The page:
New coal plants to emit 28 bln tonnes carbon
COP26 host wants agreement on ending coal use
Asian governments say coal needed for economic growth
Coal remains world's leading power-generation fuel
Article by Sudarshan Varadhan and Aaron Sheldrickm
UDANGUDI, India/TOKYO, Oct 29 (Reuters) - On the coastline near India's southern tip, workers toil on a pier carrying a conveyor belt that cuts a mile into the Indian Ocean where the azure waters are deep enough for ships to berth and unload huge cargoes of coal.
The belt will carry millions of tonnes of coal each year to a giant power plant several kilometres inland that will burn the fuel for at least 30 years to generate power for the more than 70 million people that live in India's Tamil Nadu state.
The Udangudi plant is one of nearly 200 coal-fired power stations under construction in Asia, including 95 in China, 28 in India and 23 in Indonesia, according to data from U.S. nonprofit Global Energy Monitor (GEM).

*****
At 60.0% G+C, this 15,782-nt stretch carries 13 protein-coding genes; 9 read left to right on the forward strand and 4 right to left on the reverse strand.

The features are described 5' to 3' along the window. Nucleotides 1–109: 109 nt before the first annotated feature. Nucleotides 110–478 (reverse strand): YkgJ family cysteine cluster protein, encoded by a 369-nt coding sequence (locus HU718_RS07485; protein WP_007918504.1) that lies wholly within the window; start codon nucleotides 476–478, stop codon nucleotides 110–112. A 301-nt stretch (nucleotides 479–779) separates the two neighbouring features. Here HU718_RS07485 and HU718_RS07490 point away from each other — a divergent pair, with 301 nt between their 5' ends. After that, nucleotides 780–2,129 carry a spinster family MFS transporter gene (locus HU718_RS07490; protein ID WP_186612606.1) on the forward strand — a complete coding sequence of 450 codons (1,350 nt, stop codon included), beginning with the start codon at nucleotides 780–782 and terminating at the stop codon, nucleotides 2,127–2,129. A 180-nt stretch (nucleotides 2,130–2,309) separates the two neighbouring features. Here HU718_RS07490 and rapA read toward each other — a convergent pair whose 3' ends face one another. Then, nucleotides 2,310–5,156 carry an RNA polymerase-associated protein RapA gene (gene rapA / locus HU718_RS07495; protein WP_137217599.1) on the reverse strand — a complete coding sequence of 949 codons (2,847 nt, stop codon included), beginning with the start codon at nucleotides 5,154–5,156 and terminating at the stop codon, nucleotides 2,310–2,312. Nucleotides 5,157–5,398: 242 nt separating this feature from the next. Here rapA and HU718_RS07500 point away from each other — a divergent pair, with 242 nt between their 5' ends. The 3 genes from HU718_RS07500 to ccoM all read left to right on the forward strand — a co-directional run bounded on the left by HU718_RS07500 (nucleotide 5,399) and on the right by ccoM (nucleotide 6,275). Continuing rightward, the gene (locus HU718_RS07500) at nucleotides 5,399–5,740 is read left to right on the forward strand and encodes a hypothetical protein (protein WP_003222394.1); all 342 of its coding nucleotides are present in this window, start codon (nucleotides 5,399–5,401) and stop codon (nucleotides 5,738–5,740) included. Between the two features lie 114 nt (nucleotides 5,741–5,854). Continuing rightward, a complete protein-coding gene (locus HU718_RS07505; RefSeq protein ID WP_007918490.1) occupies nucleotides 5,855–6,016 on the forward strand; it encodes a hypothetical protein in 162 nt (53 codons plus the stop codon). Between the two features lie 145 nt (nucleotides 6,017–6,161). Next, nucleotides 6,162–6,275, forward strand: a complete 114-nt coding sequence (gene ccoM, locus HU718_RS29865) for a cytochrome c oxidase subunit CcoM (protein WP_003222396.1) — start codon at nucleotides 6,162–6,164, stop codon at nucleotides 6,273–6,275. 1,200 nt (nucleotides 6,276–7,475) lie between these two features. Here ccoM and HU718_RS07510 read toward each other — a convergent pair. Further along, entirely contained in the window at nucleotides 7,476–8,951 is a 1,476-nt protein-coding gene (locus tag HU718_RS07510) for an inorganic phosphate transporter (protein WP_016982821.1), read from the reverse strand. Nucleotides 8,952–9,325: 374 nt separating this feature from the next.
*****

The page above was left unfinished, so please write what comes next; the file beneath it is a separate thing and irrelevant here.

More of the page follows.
This new fleet will produce planet-warming emissions for decades and is a measure of the challenge world leaders face when they meet for climate talks in Glasgow, where they hope to sound the death knell for coal as a source of power.
Coal use is one of the many issues dividing industrialised and developing countries as they seek to tackle climate change.
Many industrialised countries have been shutting down coal plants for years to reduce emissions. The United States alone has retired 301 plants since 2000.
But in Asia, home to 60% of the world's population and about half of global manufacturing, coal's use is growing rather than shrinking as rapidly developing countries seek to meet booming demand for power.
More than 90% of the 195 coal plants being built around the world are in Asia, according to data from GEM.
Tamil Nadu is India's second-most industrialised state and is one of the country's top renewable energy producers. But it is also building the most coal-fired plants in the country. read more
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